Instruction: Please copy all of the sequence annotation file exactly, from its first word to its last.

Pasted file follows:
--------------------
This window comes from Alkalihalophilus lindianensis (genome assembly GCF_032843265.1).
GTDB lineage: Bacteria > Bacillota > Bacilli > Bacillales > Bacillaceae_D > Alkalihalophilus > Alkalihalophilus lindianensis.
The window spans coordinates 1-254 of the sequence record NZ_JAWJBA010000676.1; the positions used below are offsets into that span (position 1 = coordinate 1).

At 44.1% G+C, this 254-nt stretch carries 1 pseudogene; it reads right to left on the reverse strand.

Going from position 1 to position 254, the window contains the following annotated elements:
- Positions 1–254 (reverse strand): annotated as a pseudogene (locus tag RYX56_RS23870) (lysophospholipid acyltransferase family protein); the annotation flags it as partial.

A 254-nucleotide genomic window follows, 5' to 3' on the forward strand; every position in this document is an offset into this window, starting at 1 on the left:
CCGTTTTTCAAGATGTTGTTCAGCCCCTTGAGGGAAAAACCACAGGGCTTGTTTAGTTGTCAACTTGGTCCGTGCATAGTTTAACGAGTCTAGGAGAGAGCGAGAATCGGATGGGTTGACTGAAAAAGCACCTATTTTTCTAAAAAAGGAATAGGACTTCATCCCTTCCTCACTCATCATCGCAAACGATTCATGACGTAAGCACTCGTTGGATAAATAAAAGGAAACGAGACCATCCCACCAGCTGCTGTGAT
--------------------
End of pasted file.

This window comes from Alkalihalophilus lindianensis (genome assembly GCF_032843265.1).
GTDB lineage: Bacteria > Bacillota > Bacilli > Bacillales > Bacillaceae_D > Alkalihalophilus > Alkalihalophilus lindianensis.
The window spans coordinates 1-254 of the sequence record NZ_JAWJBA010000676.1; the positions used below are offsets into that span (position 1 = coordinate 1).

At 44.1% G+C, this 254-nt stretch carries 1 pseudogene; it reads right to left on the reverse strand.

Going from position 1 to position 254, the window contains the following annotated elements:
- Positions 1–254 (reverse strand): annotated as a pseudogene (locus tag RYX56_RS23870) (lysophospholipid acyltransferase family protein); the annotation flags it as partial.

A 254-nucleotide genomic window follows, 5' to 3' on the forward strand; every position in this document is an offset into this window, starting at 1 on the left:
CCGTTTTTCAAGATGTTGTTCAGCCCCTTGAGGGAAAAACCACAGGGCTTGTTTAGTTGTCAACTTGGTCCGTGCATAGTTTAACGAGTCTAGGAGAGAGCGAGAATCGGATGGGTTGACTGAAAAAGCACCTATTTTTCTAAAAAAGGAATAGGACTTCATCCCTTCCTCACTCATCATCGCAAACGATTCATGACGTAAGCACTCGTTGGATAAATAAAAGGAAACGAGACCATCCCACCAGCTGCTGTGAT